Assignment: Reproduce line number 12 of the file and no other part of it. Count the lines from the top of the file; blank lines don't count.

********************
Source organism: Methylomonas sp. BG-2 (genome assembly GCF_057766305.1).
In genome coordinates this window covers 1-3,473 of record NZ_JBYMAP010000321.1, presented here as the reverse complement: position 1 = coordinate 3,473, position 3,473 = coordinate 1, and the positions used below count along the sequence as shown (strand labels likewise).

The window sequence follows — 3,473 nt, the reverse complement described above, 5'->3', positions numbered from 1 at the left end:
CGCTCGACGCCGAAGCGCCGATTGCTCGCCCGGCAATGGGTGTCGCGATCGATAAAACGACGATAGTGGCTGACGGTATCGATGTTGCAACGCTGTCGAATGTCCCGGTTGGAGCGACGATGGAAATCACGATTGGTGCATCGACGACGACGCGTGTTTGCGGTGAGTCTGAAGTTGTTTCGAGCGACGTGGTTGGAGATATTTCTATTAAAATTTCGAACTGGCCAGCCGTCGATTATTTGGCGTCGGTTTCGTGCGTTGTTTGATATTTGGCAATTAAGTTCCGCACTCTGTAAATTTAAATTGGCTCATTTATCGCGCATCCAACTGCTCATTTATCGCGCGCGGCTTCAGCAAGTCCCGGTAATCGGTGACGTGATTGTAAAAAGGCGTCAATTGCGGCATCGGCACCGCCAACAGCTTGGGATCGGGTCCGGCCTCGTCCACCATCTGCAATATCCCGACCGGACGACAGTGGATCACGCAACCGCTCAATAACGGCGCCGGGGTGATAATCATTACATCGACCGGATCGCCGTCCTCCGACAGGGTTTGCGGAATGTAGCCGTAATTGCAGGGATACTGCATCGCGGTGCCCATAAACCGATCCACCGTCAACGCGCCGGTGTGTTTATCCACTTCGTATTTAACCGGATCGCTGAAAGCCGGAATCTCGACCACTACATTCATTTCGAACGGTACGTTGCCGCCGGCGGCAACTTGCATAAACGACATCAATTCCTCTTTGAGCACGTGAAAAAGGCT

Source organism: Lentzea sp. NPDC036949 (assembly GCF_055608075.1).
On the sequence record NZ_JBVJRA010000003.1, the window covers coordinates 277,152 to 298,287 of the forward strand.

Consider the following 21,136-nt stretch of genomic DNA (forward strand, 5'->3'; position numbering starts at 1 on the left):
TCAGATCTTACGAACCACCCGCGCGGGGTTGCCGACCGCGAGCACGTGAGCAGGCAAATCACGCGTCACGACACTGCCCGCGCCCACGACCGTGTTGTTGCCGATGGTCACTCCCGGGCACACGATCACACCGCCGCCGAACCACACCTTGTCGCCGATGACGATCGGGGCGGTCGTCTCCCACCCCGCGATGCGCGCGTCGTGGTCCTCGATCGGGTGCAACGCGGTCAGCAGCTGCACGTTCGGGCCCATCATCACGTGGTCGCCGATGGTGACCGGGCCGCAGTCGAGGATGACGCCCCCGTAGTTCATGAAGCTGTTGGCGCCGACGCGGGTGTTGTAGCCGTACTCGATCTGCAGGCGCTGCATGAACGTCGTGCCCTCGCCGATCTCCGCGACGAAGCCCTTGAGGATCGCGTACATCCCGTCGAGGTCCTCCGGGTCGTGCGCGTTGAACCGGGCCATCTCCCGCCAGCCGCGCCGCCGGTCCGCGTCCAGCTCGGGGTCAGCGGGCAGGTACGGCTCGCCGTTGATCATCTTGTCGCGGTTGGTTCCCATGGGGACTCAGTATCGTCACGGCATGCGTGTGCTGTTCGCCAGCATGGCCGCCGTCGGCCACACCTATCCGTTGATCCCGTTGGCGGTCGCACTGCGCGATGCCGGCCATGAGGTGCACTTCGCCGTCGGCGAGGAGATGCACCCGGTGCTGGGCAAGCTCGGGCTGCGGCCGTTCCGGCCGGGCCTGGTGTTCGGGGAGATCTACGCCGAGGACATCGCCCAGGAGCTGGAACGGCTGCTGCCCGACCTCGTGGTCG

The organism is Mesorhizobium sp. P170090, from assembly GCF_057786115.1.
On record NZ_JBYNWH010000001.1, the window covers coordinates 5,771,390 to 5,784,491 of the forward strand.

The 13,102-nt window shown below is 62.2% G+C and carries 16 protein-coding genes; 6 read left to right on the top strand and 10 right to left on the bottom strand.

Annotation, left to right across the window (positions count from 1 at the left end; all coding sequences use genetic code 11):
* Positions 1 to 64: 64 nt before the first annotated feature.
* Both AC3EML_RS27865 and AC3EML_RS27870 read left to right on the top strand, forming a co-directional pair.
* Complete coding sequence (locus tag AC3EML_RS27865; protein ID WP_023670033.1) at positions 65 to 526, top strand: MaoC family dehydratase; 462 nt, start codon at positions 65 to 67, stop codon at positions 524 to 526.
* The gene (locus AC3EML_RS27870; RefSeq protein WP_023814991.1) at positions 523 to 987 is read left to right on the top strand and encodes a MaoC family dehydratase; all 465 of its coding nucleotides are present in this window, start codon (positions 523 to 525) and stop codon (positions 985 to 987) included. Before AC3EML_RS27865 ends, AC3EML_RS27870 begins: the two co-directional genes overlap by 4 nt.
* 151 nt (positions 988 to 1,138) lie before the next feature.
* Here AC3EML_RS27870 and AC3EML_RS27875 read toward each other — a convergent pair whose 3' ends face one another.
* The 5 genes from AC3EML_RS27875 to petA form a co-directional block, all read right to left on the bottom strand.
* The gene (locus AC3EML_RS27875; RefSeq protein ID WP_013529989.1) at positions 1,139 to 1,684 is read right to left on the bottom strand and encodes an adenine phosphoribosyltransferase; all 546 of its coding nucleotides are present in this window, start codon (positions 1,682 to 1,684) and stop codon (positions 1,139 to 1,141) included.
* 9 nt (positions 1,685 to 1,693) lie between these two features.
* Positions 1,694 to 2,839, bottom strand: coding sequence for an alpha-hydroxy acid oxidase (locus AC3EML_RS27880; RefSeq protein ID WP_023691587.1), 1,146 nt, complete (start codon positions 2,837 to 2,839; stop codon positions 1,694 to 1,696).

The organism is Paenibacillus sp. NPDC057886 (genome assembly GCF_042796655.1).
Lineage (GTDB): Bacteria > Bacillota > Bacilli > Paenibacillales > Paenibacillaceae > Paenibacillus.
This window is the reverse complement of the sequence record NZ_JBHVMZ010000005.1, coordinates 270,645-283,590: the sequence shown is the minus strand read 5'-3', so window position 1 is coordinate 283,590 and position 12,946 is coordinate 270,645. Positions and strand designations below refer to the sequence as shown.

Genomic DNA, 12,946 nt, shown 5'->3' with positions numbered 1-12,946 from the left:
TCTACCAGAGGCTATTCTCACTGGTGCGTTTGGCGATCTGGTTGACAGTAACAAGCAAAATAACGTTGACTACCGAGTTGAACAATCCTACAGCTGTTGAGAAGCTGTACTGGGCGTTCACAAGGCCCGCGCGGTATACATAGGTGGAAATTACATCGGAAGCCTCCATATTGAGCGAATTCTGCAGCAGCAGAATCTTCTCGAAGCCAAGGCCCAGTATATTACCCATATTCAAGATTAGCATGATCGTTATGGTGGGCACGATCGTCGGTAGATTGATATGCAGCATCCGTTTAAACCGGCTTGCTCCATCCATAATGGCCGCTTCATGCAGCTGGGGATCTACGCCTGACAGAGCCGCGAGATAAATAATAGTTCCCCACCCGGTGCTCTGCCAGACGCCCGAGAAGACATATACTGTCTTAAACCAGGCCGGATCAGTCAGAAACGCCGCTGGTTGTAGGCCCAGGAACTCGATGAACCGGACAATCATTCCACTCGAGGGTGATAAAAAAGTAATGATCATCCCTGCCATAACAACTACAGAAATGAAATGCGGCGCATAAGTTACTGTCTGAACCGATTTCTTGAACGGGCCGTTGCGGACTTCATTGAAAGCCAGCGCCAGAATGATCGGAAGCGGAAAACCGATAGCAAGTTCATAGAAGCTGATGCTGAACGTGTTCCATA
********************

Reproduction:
Annotation, left to right across the window (positions count from 1 at the left end; all coding sequences use genetic code 11):